On July 8, 1982 the Rhode Island Senate convened in a special session and passed a resolution creating a seven member Select Senate Redistricting Committee to develop a new senatorial reapportionment plan. The Rhode Island General Assembly enacted the plan recommended by the Redistricting Committee on July 20, 1082. The Governor, however, vetoed this plan because of his concern that it would not be possible to institute it and still hold the 1982 senatorial elections on schedule. The General Assembly then passed 82-H-9101 which revived the 1974 senatorial lines for use in the 1982 elections, and provided that the new senatorial reapportionment plan developed by the Redistricting Committee would take effect beginning with the 1984 elections.
On July 30, 1982 Jonathan K Farnum and James W. Hayes, Jr. individually and on behalf of all registered voters in Rhode Island, filed a complaint in this Court challenging the use of the 1974 senatorial lines in the 1982 elections under both the state and federal Constitutions. The parties agreed that, in light of the 1980 census, the 1974 district lines violated the one-person, one-vote principle of Reynolds v. Sims, 377, U.S. 533, 84 S.Ct. 1362, 12 L.Ed.2d 506 (1964). They disagreed as to whether the impending senate election should and could proceed under the unconstitutional 1974 lines to avoid disruption of the state's normal electoral processes.
On August 11, 1982 the U.S. District Court, D. Rhode Island decided that the 1974 lines could not be used, and on February 11, 1983 the court decided that "defendants' proposed Providence district lines constituted political gerrymandery." The state senatorial elections were finally held on June 21, 1983- more than seven months after elections should have been held. Until then "lame duck" legislators continued to serve, and make decisions on budget and other business. Between court costs and the costs of a special senate primary and election, Rhode Island taxpayers paid approximately $1.5 million to straighten everything out. A final court case, Farnum vs. Burns 561 F.Supp. 83 (1983)United States District Court D. Rhode Island.February 11, 1983 concluded the litigation.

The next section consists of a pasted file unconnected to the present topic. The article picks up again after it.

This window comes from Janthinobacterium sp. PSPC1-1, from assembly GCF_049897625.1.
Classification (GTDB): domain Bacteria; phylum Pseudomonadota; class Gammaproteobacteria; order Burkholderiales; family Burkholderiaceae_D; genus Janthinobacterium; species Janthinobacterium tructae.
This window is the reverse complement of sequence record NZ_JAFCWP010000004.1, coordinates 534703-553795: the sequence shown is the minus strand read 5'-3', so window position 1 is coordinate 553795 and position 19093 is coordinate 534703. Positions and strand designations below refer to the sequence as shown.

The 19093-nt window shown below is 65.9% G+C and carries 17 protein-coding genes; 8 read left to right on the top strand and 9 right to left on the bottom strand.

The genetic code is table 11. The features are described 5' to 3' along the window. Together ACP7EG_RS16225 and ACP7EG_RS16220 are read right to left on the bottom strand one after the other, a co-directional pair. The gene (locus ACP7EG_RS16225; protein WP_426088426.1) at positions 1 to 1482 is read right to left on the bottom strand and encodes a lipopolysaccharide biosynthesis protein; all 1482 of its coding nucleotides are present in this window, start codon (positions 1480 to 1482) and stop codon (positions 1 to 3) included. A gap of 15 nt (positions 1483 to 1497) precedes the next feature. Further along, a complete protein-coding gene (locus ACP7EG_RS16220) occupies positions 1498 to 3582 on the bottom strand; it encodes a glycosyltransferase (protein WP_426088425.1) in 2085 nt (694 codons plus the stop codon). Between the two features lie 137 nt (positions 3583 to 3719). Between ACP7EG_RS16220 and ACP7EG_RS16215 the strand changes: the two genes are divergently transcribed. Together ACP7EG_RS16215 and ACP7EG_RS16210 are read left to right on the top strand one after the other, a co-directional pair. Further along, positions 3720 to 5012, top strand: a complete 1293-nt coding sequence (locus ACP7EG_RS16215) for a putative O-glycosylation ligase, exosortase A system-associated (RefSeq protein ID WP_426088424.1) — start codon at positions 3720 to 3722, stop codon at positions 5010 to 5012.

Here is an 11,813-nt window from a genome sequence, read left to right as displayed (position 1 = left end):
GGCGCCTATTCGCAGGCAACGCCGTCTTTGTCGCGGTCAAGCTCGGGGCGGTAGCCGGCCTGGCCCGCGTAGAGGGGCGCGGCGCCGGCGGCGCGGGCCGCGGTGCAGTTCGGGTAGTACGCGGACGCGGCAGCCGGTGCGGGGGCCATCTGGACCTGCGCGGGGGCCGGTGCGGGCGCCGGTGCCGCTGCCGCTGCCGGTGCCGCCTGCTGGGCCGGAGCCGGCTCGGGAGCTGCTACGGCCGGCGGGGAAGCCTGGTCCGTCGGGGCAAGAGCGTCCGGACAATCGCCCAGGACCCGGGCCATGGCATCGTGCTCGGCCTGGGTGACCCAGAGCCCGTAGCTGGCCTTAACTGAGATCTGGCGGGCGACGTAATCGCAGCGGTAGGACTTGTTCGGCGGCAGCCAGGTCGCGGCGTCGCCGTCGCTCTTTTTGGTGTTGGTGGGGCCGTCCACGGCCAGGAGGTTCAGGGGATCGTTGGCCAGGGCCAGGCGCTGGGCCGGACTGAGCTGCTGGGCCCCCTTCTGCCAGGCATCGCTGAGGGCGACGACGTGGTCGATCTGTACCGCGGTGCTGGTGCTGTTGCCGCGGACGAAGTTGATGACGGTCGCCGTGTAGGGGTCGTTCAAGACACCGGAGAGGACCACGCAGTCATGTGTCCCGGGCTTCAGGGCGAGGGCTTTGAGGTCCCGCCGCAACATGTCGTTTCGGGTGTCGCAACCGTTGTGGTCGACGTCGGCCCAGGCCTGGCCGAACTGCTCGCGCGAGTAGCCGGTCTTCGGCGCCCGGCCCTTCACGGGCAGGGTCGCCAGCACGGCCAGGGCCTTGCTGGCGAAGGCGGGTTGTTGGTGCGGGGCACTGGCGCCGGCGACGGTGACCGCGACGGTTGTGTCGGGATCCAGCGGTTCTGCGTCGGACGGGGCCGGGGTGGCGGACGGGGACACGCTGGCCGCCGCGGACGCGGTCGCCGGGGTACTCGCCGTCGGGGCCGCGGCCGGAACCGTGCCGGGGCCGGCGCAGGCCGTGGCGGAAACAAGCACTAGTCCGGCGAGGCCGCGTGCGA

For records of other Rhode Island redistricting commissions, click here.
Other electoral boundary maps, which may or may not have been produced for this commission, are listed in the State Archives' MapCatalog.
The records of the General Assembly include an assortment of documentation submitted to it by various bodies relationing to reapportionment, including reports filed by the various reapportionment commissions. (See black boxes.)
Licht, et al. v. Quattrocchi, et al.
The Rhode Island Supreme Court upheld the lower court’s invalidation of the legislative reapportionment plan on the grounds it violated the “one-person, one-vote” principle and equal population requirements, had noncompact districts and diluted minority voting strength. In a related matter, (advisory opinion to the Governor 450 A.2d 329), the court held by invalidating the reapportionment statute, it also invalidated the portion of the act repealing the 1974 redistricting plan. Thus, the 1974 plan retained the force of law.
Farnum, et al. v. Burns (548 F. Supp. 1679 (1982)
Plaintiffs asked the federal district court to issue an injunction to prevent 1982 senatorial elections from being conducted under the 1974 reapportionment scheme. Defendants argued that the injunction would prevent the state from conducting the elections on time. The court held that even if carried out under the 1974 plan, the elections would not be conducted on time, and if conducted all other elections would be delayed. The court enjoined the conduct of the senate elections pending enactment of a valid plan.
Farnum, et al. v. Burns (II) 561 F. Supp. (1982)
The federal district court reconvened to adopt a senate redistricting plan. The court considered two plans, and created a plan that combined elements of, both.